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The Barber of Seville (Susan Elkin reviews)

The Barber of Seville

Charles Court Opera Company

Wilton’s Music Hall

When Rossini (aged only 24) wrote the Barber of Seville in 1816 it was intended to entertain the masses and make him lots of money. It did both.  It was nothing to do with elitism, audience dress codes, handwringing, subsidies and wokeism.  And that’s exactly the spirit of Charles Court Opera Company’s two hour take on it. I smiled so much that I left the theatre with my face aching because this highly accomplished production is such enormous fun.

First – of course – the music. Musical Director, David Eaton has worked closely with director Joohn Savourin throughout the development of this show and that cohesion is palpable. He sits at an old fashioned upright piano below stage left and directs as much with his eyes as with what he plays. He and the cast of seven time time every note almost perfctly – and that’s quite an achievement, given the amount of recitative in the mix to drive the story telling.

That slightly tinny piano is a deliberate choice with Eaton in a Stetson and denim shirt because this Barber of Seville is set in the Wild West where Bartolo (Matthew Kellet – splendid) runs, or tries to, a saloon bar. Rosina (Samantha Price, mezzo, who role-shares with Meriel Cunningham) is his wealthy ward whom he makes work in the bar and plans to marry as soon as possible. Then a glamorous “bandit from Texas” ( tenor Joseph Doody, role-sharing with John Gyeantey) turns up although of course his real name is Count Almaviva. And so the daft plot, which transfers cheerfully to this context, wends its wacky way. And visually it sits almost integrally in the arty shabbiness of Wilton’s Music Hall.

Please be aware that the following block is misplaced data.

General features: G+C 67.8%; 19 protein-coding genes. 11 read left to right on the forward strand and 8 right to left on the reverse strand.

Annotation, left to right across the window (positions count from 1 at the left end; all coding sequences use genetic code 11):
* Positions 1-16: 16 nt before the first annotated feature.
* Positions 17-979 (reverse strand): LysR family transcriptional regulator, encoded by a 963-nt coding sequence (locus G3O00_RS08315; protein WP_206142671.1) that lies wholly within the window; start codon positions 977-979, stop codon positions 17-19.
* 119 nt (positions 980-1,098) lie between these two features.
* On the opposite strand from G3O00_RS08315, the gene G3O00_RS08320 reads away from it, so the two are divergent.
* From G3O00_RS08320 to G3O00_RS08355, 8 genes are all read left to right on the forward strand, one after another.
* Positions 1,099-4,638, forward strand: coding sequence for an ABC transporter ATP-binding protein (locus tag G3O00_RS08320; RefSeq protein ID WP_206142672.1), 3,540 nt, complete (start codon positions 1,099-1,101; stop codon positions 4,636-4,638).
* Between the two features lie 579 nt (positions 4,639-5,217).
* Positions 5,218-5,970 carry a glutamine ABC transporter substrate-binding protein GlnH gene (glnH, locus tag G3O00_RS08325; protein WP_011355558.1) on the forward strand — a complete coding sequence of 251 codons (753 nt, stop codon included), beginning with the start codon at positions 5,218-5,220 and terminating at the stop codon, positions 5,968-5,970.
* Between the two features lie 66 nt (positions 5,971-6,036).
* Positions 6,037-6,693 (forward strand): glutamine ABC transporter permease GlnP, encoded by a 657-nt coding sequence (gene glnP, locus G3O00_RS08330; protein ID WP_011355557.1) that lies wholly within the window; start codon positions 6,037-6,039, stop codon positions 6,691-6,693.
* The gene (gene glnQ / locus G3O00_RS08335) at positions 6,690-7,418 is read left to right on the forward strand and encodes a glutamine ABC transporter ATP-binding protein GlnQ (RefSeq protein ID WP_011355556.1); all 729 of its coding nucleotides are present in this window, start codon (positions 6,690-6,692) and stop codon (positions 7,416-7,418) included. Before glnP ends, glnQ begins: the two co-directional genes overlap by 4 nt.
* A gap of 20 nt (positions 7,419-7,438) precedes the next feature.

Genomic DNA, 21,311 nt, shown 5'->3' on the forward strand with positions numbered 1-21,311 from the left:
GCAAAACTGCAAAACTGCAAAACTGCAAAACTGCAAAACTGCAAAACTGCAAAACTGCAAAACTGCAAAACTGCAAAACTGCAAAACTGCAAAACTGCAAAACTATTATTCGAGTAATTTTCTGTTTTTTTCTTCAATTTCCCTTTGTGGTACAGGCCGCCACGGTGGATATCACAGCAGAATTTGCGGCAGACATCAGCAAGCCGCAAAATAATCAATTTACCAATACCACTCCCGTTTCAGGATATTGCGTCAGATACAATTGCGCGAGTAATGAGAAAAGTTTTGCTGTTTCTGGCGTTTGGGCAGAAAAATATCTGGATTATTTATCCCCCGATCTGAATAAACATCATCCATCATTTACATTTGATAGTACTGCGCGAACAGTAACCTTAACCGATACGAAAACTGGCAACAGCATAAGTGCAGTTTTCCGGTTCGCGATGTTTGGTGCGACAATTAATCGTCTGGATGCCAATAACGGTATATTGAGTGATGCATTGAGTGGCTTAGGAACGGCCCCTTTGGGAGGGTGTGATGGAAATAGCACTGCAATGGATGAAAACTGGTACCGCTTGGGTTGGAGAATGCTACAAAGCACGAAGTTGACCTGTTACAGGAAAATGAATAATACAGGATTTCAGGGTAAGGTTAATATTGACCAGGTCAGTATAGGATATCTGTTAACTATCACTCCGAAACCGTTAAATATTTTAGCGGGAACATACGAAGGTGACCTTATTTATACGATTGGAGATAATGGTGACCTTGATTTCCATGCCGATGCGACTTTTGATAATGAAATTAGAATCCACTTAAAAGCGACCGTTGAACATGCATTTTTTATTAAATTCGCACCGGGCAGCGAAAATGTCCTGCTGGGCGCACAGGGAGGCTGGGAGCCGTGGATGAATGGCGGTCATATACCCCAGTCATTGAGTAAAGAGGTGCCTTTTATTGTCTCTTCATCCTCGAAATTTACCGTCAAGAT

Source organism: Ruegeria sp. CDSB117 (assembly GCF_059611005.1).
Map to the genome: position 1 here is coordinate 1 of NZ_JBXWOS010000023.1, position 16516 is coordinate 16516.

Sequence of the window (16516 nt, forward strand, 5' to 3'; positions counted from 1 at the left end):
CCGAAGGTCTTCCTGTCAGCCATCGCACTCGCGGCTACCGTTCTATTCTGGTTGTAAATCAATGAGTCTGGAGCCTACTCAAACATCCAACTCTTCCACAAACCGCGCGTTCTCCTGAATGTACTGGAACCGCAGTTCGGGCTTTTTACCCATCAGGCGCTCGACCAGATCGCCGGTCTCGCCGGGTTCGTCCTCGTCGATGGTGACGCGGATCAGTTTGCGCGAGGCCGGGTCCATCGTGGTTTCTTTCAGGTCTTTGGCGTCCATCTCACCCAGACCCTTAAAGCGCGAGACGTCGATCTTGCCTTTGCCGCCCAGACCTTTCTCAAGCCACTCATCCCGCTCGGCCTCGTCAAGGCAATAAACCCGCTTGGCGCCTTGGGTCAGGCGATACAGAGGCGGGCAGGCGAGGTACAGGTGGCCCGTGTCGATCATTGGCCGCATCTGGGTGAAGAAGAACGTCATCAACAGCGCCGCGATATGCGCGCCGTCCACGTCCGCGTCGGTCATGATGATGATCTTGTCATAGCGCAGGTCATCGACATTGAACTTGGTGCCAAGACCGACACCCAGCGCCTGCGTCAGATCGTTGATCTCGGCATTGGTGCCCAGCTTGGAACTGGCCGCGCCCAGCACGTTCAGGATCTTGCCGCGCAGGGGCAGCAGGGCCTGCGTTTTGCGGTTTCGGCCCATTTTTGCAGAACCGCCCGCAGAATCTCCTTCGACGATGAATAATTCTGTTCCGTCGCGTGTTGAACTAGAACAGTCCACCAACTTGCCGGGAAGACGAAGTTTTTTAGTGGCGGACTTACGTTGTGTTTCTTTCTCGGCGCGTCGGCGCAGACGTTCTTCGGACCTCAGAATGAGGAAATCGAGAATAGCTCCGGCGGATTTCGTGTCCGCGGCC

The real star of this show is Jonathan Eyers as Figaro. He has enormous on-stage charisma. He uses his mellifluous bass voice with warmth and delivers beautiful chocolate-rich notes in the lower part of the register. He brings exceptional rapport – both musical and dramatic – to duets and other shared numbers. He’s also an immensely talented actor who grins, gestures, communicates with his fingers and commands the stage for every second that he’s on it.  Because of his willowy body shape and considerable height he looks wonderfully funny too especially when he’s gesturing or dancing.

This show is characterised by outstanding singing – whether it’s a full blown aria such as Price’s solo in which she laments her predicament and makes a puppet of her mop, or a sextet in which everyone is expressing a different point of view. And most other opera companies could learn a lesson or two about clarity of diction and precision from the way Savourin and Eaton have directed these performers.  Every syllable lands impeccably.

So what of the transferred plot? Well, Eaton is a lot more than a musician. He has written a hilarious libretto which gets a lot of humour from anachronism as well as weaving in lots of references to the Wild West including film and show titles. Because, however, Eaton is a musician, literally to his finger tips, every word fits the music because – presumably – he hears in his head the music that the words have to fit as he writes them. Bravo!

This is definitely a show not to be missed. I beamed all the way home.



Author information
Susan Elkin Susan Elkin is an education journalist, author and former secondary teacher of English. She was Education and Training Editor at The Stage from 2005 - 2016
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